Federal Court Records
Federal Court Records

In a handwritten lawsuit that cites the Constitution and the U.N. Universal Declaration of Human Rights, an Illinois inmate is suing the federal government and asking for reparations for slavery.

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Illinois Department of Corrections

The lawsuit, which James D. Lewis filed last week in the Central District of Illinois, accuses more than three dozen federal government agencies of violating the Constitution by enforcing slavery and murdering African-Americans.

"America murdered, conspired, conspiracy to commit murder, attempted to commit murder, kidnap, slave, torture, hanged my people from trees by a rope," Lewis writes in the rambling, seven-page lawsuit. "Exhibits are at every museum(s), schools, library, history books and etc."

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Illinois Central District

Lewis, 40, is an inmate at the Pontiac Correctional Center, a maximum-security prison in central Illinois. He's spent much of his life incarcerated, according to prison records. He was first put behind bars at age 16 on drug possession, robbery, and attempted murder convictions. He's now serving his fourth stint in prison, for armed robbery and home invasion, and isn't eligible for parole until 2037.


He writes that he has legal standing to sue "because America kidnap my people which are now African-American." As exhibits, he includes a full copy of the U.S. Constitution and the U.N. International Covenant on Civil and Political Rights; he also cites the Bible, the Magna Carta, and the Universal Declaration of Human Rights.

Lewis is asking for $100 million in damages, and wants the "United States Treasurer Department to release the rest of the money into the community." In addition, he says, "African-Americans should be tax exempt, because my ancestor built America."


Court files show that this isn't the first time Lewis has turned to the judicial branch. He's filed multiple lawsuits concerning his treatment in prison, the most of recent of which alleged that he was denied medical treatment after suffering a seizure. That lawsuit was dismissed in 2013 under a "three strikes" rule—he had previously filed at least three other lawsuits which were dismissed without merit. He appealed that decision to the U.S. Supreme Court, which denied his appeal last year.

It seems unlikely that his latest case is going to have a different result. Alfred Brophy, a law professor at the University of North Carolina–Chapel Hill who studies reparations, said Lewis' lawsuit had "zero chance" of succeeding in court.


"There's a very strong moral case here, but to try to put it in a legal framework where we're going to get relief for this—the courts aren't designed for that," Brophy told me.

In the early 2000s, a number of lawsuits were filed against corporations that had at one point held slaves or made money from slavery. Those cases (which were more formal than Lewis' suit) were dismissed. Advocates for reparations believe the most promising course of action would come from the legislative branch.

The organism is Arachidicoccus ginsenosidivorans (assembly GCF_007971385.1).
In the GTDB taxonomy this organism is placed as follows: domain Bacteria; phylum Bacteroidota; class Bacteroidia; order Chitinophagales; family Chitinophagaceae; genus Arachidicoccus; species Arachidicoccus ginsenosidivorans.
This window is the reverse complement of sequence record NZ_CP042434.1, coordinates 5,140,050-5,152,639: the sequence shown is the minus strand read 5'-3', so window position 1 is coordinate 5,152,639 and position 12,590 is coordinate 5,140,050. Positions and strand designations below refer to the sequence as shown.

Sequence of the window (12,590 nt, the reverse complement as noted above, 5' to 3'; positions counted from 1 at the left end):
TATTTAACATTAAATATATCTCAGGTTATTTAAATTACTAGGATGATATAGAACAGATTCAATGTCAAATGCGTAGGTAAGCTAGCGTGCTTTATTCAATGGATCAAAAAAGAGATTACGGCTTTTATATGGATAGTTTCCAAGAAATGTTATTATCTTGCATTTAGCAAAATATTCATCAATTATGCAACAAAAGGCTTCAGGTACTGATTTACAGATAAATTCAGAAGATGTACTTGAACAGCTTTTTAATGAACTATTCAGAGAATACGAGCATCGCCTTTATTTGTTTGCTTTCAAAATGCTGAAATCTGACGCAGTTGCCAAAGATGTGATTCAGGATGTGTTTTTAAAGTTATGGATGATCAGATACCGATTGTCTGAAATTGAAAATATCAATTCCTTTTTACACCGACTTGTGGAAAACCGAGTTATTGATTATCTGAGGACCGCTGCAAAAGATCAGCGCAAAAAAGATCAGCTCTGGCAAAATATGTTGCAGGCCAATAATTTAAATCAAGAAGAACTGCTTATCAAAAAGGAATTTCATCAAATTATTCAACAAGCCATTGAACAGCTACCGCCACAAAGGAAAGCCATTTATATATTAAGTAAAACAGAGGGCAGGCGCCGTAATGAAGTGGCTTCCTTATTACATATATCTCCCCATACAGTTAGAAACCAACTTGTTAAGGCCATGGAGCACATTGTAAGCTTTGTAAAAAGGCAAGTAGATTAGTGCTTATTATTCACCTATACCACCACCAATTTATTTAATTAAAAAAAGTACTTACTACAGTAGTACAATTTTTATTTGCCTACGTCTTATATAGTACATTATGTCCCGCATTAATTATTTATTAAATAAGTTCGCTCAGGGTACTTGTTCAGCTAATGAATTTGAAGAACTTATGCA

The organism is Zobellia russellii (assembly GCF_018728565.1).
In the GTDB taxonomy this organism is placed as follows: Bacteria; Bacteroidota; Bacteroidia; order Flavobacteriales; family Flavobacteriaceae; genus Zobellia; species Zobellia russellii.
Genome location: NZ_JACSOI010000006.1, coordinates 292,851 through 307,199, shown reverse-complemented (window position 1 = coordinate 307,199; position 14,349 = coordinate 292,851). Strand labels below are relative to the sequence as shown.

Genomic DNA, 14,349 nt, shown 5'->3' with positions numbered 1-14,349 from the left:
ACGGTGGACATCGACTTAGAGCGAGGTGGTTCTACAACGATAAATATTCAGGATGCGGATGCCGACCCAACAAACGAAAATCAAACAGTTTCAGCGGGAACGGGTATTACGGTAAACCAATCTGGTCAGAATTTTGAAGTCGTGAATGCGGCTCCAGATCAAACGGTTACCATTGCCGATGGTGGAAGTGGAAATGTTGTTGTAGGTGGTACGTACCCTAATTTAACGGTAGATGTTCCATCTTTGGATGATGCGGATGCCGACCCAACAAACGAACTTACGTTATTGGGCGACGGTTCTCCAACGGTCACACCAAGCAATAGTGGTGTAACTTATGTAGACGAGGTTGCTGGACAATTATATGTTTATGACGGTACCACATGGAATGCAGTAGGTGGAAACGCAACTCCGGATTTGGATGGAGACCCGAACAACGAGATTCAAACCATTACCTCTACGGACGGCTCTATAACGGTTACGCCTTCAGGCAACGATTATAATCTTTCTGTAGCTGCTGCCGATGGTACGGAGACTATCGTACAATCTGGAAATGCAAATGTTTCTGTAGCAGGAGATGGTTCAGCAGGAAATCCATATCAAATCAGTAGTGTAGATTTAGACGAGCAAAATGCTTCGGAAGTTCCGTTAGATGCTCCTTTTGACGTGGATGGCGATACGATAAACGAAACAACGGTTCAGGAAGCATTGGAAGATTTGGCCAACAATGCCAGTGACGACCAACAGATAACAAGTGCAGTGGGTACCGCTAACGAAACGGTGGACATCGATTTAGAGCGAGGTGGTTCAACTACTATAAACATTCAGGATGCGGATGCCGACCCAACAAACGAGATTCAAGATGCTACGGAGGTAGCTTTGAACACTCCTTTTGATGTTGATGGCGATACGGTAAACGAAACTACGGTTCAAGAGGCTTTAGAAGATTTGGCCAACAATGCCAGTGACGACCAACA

"It's been defeated in the courts, but the claims don't go away because they're so compelling morally," Brophy said.

Legal merits aside, Lewis' lawsuit is just the latest example of a long history of these claims, and a powerful image: a single inmate taking on the entire federal government.


Here's a copy his complaint and exhibits:


And here's a full list of the defendants:

Defendant: Committee on Banking, Housing, and Urbana Affairs
Defendant: United States of America
Defendant: Committee on Foreign Relations
Defendant: Select Committee on Intelligence
Defendant: Committee on Banking and Financial Services
Defendant: Committee on International Relations
Defendant: Office for Civil Right
Defendant: Administration for Native Americans
Defendant: National Institute of Mental Health
Defendant: Executive Office for United States Trustees
Defendant: Executive Office for United States Attorneys
Defendant: Office of Special Investigations
Defendant: Bureau of Prisons
Defendant: Federal Bureau of Investigation
Defendant: Immigration and Naturalization Service
Defendant: Bureau of International Labor Affairs
Defendant: Bureau of Democracy, Human Rights, and Labor
Defendant: Bureau of the Public Debt
Defendant: Office of the Treasurer of the United States
Defendant: African Development Foundation
Defendant: Central Intelligence Agency
Defendant: Export-Import Bank of the United States
Defendant: Federal Deposit Insurance Corporation
Defendant: Federal Prison Industries
Defendant: Federal Reserve System
Defendant: Federal Reserve Banks
Defendant: National Credit Union Administration
Defendant: Division of Corporation Finance
Defendant: Office of Native American Affairs
Defendant: United States Commission on Civil Rights
Defendant: Bureau of Educational and Cultural Affairs
Defendant: Securities Investor Protection Corporation
Defendant: United States Institute for Peace


Casey Tolan is a National News Reporter for Fusion based in New York City.

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